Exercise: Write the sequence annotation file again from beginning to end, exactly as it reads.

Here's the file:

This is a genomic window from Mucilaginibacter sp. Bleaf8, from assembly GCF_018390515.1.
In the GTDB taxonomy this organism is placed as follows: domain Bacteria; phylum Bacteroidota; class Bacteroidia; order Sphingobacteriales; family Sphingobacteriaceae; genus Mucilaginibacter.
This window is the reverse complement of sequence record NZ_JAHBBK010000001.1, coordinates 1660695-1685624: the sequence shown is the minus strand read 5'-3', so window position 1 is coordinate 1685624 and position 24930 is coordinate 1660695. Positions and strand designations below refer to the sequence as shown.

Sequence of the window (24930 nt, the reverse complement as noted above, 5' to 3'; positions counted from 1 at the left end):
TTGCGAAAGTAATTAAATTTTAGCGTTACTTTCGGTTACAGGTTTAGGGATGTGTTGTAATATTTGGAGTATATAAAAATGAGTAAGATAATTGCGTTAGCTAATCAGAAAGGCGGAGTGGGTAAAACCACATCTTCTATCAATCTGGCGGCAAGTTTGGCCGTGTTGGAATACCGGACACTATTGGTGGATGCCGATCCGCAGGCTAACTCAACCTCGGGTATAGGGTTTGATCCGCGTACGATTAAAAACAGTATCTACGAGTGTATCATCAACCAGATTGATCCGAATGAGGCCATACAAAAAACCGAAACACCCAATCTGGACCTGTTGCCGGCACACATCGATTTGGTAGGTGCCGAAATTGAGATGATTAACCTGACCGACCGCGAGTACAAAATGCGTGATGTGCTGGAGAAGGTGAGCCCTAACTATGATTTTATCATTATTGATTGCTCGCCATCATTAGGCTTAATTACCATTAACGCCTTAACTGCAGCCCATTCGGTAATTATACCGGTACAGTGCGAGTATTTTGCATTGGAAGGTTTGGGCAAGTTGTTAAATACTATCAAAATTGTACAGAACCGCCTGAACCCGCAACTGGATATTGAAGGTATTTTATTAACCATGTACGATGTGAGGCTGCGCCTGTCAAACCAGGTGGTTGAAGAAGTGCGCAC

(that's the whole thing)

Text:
This is a genomic window from Mucilaginibacter sp. Bleaf8, from assembly GCF_018390515.1.
In the GTDB taxonomy this organism is placed as follows: domain Bacteria; phylum Bacteroidota; class Bacteroidia; order Sphingobacteriales; family Sphingobacteriaceae; genus Mucilaginibacter.
This window is the reverse complement of sequence record NZ_JAHBBK010000001.1, coordinates 1660695-1685624: the sequence shown is the minus strand read 5'-3', so window position 1 is coordinate 1685624 and position 24930 is coordinate 1660695. Positions and strand designations below refer to the sequence as shown.

Sequence of the window (24930 nt, the reverse complement as noted above, 5' to 3'; positions counted from 1 at the left end):
TTGCGAAAGTAATTAAATTTTAGCGTTACTTTCGGTTACAGGTTTAGGGATGTGTTGTAATATTTGGAGTATATAAAAATGAGTAAGATAATTGCGTTAGCTAATCAGAAAGGCGGAGTGGGTAAAACCACATCTTCTATCAATCTGGCGGCAAGTTTGGCCGTGTTGGAATACCGGACACTATTGGTGGATGCCGATCCGCAGGCTAACTCAACCTCGGGTATAGGGTTTGATCCGCGTACGATTAAAAACAGTATCTACGAGTGTATCATCAACCAGATTGATCCGAATGAGGCCATACAAAAAACCGAAACACCCAATCTGGACCTGTTGCCGGCACACATCGATTTGGTAGGTGCCGAAATTGAGATGATTAACCTGACCGACCGCGAGTACAAAATGCGTGATGTGCTGGAGAAGGTGAGCCCTAACTATGATTTTATCATTATTGATTGCTCGCCATCATTAGGCTTAATTACCATTAACGCCTTAACTGCAGCCCATTCGGTAATTATACCGGTACAGTGCGAGTATTTTGCATTGGAAGGTTTGGGCAAGTTGTTAAATACTATCAAAATTGTACAGAACCGCCTGAACCCGCAACTGGATATTGAAGGTATTTTATTAACCATGTACGATGTGAGGCTGCGCCTGTCAAACCAGGTGGTTGAAGAAGTGCGCAC